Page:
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'I'm an HRD and...': Part two

As organisations become more complex and jobs bigger, it's no surprise forward-thinking HR directors are expanding their portfolios internally

“Increasingly important is that HR as a function is truly part of the overall business. So being able to keep up with the management and understand the objectives of the business is becoming much more of a focus.” So says Amanda Johnston, head of HR practice at Alium Partners, echoing the many entreaties made over the years for HR practitioners to become much more embedded within all facets of their organisations.

In fact many have taken this a step further, taking on responsibility for another function – whether operations, customer service or marketing – which has an important synergy with their organisation’s HR remit. As the following examples demonstrate, this can have hugely positive results…

Ian Deninson, group HR and communications director, Amey:

"Our people are out there every day brushing shoulders with the general public, providing day-to-day services. That’s 22,000 employees working with the public all the time. They’re our daily ambassadors, so external comms fits very nicely with HR.”

That’s Ian Deninson’s explanation of why integrating HR and communications works so well at Amey, a company providing infrastructure support services such as highways and rail management and waste collection and treatment.

He explains that though “some very brand driven markets probably need a more specialist communications function”, many in the service sector could benefit from such an approach. But it’s still important the function has specialists too, including a head of corporate communciations who sits within Deninson’s team.

“We have a set-up where some of our HR guys are embedded in the business, so we have three or four HRDs within our divisions, then we have a central team that runs the shared services and specialist team,” he says.

He explains that integrating functions is a critical approach here too, with the HR shared services team also looking after customer service enquiries. Not only does this bring efficiencies, it also aids talent development and retention, says Deninson. “It means I can offer a great career to someone who wants to work in a call centre environment,” he explains.

As in many organisations, a shared service approach frees up more senior individuals to concentrate on strategic activities – in this case ensuring that Amey’s values are seamlessly communicated to employees and then to the public. This is no mean feat considering the high staff turnover that contract work necessarily entails.

“We have a lot of people who transfer into the company on a TUPE basis and will then leave depending on the contract, so it’s critical we welcome people properly, we induct them properly and we communicate with them properly,” explains Deninson. “Our proposition is very much based around our customer understanding what we stand for and employees behaving the way we want them to every day.”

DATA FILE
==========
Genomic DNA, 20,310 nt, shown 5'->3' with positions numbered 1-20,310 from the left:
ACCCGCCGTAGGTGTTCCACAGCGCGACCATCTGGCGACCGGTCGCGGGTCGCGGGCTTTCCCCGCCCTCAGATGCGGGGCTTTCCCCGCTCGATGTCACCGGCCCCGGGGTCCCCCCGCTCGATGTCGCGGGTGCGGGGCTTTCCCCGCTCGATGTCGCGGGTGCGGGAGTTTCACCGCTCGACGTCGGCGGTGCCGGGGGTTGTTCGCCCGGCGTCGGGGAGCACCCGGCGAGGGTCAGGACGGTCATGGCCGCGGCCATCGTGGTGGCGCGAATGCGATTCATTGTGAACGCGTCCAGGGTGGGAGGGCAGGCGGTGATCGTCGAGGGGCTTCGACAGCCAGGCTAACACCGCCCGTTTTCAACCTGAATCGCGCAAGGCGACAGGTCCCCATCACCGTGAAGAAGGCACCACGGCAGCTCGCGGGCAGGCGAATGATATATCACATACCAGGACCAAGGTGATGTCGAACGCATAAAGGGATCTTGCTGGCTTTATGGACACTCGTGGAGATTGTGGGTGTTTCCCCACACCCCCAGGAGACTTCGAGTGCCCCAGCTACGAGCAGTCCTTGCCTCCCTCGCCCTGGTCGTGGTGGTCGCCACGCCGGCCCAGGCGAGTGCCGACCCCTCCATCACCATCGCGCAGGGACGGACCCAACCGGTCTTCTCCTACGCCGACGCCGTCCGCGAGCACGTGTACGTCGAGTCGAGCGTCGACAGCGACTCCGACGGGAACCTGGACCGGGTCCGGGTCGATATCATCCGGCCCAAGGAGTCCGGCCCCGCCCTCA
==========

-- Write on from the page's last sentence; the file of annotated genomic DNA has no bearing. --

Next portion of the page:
Deninson adds that the HR/communications team is also heavily involved in pitch work. “The comms team helps prepare bids for new contracts. They provide not just marketing expertise but also information on what sort of culture Amey has, so the customer can make a judgement as to whether Amey is a good fit for them,” he says.

He adds: “In reality your positioning in the market should be a complete reflection of who you are anyway. If there’s a gap between who you are and how you portray yourself you’re going to let a customer down, because they’re not going to get what they expect.”

On the importance of HR professionals adopting a more holistic approach, regardless of whether they officially have a dual role or not, Deninson adds: “The days of relying on your HR skills and experience alone are gone. You need to be very much part of an integrated business unit.”

Kathryn Herrington, CHRO, CLS Bank International:

"CLS Bank International could be referred to as the “biggest bank you’ve never heard of”. Every night it settles $5 trillion for trades in 17 currencies. So it’s appropriate that despite her job title being CHRO, Kathryn Herrington’s remit is in reality a whole lot wider.

As well as HR, she also picks up communications and strategy. As CLS undergoes a cultural transformation with a focus on operational effectiveness and innovation, Herrington says the opportunity for her is to “operate a holistic approach to communications, strategic planning and human capital initiatives”. That’s something she relishes: “It means the work is challenging and puts me front and centre in terms of what we’re trying to do.’”

Herrington joined the bank four years ago and set up a global HR function “pretty much from scratch”. Once HR was strategically central to the company’s success, she picked up communications, and recently took on organisational effectiveness. She runs a project team from all three areas. “How do we get consistency of messaging? It’s about connecting vision, strategy and culture,” she says. “The foundation of a cultural shift is about communicating our mission and strategy clearly and effectively to everyone engaged in delivering it, and connecting this shift to broader strategy.”

Central to taking on more is “approaching organisational issues with a commercial mindset”, she says, which should encourage the organisation to be more open to HR. “It starts with getting things done for the business, and building a reputation for being reliable and responsive,” she advises. “Delivering consistent added-value creates the platform for HR to deliver more impactful strategies."

Read more HRD case studies here